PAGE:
A glimpse into the culture and tradition of plantation quail hunting in the South.
For those of us that live in parts of North America set away from the plantation quail culture, it’s hard to understand this world. A tradition that many have associated with the wealthy and privileged–and not without reason as this world tends to be expensive and exclusive. The passion for bobwhite quail hunting in a place like Cedar Grove is one that stretches over generations. One that started with simple beginnings of hunting public lands for bobwhite quail out of a station wagon, walking miles to flush a few coveys.
Those days in Virginia are long gone, and for Will Pannill the idea of reliving those memories of his father are as precious as any. Through early release of raised bobwhite quail he has recreated the excitement of a covey rise, time with family, and escaped the grips of time.
“I don’t have that much time . . . I figured the early release was the way to go and so far it has been very good. When you step into a covey, most of the time it’s just as wild as any covey you will step into.”
Will has hunted all over North America, a yearly tradition that brings him and his sons to the grouse woods of the upper Midwest. As the winter closes in they take up residency at Cedar Grove, which is a private property he and his sons manage for bobwhite. Although there are yet to be wild birds on the property his son, John Taylor Pannill, hopes that over the course of time they will get the opportunity to restore the native bird.
Taylor is very hands-on in this plantation quail operation–training dogs daily, hosting family friends, and tending to the upkeep of their horses.
And now as I get more into the dogs, it’s watching them work. Having a dog that was pretty sloppy, spending the time, tighten him up and breaking him, get him to point well. Then killing a bird over a dog that you put the time in on it yourself. That’s awesome, that’s the best part.
In this film we explore what a hunt in the plantation quail world is like. The excitement of a covey rise, the dog work, and the socialization in the culture. A beautiful landscape of Virginia pine and all the things many of us think of when we close our eyes and imagine Southern quail hunting to be.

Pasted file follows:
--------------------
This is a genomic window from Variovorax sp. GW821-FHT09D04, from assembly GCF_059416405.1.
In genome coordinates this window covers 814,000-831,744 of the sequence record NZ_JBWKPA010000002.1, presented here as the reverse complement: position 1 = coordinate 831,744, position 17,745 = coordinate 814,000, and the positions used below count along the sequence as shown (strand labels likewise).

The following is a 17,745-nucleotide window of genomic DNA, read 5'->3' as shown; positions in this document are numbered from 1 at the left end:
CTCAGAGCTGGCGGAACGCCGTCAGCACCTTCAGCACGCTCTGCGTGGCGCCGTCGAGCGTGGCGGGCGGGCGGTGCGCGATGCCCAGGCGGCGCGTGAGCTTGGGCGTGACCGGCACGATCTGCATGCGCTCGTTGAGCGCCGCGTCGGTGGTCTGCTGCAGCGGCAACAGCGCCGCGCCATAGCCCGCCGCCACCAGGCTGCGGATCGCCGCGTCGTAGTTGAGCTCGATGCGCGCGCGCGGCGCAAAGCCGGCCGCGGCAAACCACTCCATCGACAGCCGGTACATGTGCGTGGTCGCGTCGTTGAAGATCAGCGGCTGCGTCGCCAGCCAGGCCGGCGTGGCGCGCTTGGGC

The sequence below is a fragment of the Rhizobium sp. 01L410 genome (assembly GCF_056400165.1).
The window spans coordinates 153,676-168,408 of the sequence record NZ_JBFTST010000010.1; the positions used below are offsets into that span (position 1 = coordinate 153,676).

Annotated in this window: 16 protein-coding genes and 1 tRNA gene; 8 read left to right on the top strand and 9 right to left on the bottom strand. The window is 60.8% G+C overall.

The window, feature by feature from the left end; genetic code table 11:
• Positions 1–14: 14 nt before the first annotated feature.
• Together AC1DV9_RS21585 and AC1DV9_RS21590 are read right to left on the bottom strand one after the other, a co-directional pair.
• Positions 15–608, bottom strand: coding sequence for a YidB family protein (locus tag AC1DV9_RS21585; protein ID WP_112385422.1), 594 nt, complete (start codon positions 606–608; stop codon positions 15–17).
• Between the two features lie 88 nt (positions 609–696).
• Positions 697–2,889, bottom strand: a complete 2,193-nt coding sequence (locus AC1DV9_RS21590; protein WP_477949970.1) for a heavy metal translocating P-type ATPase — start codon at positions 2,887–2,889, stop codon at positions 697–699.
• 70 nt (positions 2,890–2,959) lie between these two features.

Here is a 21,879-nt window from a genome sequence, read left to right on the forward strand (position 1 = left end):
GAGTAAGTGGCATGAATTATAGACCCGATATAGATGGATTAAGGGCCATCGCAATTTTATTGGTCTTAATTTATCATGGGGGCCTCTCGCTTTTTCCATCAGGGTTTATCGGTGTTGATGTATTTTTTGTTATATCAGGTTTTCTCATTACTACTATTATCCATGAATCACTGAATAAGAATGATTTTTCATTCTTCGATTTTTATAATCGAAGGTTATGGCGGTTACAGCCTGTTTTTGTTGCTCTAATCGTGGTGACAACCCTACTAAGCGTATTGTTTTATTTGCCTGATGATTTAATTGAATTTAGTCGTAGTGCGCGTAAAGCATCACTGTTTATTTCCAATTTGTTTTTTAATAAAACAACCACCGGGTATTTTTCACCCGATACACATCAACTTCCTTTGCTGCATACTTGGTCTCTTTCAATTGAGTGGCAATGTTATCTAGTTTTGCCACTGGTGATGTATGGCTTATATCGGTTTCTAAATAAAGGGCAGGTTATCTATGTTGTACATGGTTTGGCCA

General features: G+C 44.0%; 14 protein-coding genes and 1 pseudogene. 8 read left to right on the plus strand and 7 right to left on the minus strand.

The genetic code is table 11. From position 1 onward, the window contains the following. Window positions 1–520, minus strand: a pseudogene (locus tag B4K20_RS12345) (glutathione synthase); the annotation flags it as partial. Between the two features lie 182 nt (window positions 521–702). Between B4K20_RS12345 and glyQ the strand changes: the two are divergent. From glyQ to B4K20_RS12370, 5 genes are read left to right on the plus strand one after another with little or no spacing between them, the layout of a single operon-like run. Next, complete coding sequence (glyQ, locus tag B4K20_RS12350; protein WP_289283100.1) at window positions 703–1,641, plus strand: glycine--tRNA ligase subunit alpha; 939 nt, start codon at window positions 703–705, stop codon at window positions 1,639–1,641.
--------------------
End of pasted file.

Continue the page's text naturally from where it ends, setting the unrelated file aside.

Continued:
A.J. DeRosa founded Project Upland in 2014 as an excuse to go hunting more often (and it worked). A New England native, he grew up hunting and has spent over 30 years in pursuit of big and small game species across three continents. He started collecting guns on his 18th birthday and eventually found his passion for side-by-side shotguns, inspiring him to travel the world to meet the people and places from which they come. Looking to turn his passion into inspiration for others, AJ was first published in 2004 and went on to write his first book The Urban Deer Complex in 2014. He soon discovered a love for filmmaking, particularly the challenge of capturing ruffed grouse with a camera, which led to the award-winning Project Upland film series. AJ's love for all things wild has caused him to advocate on the federal and state levels to promote and expand conservation policy, habitat funding, and upland game bird awareness. He currently serves as the Strafford County New Hampshire Fish & Game Commissioner in order to give back to his community and to further the mission of the agency. When those hunting excuses are in play, you can find him wandering behind his Wirehaired Pointing Griffon in the mountains of New England and anywhere else the birds take them.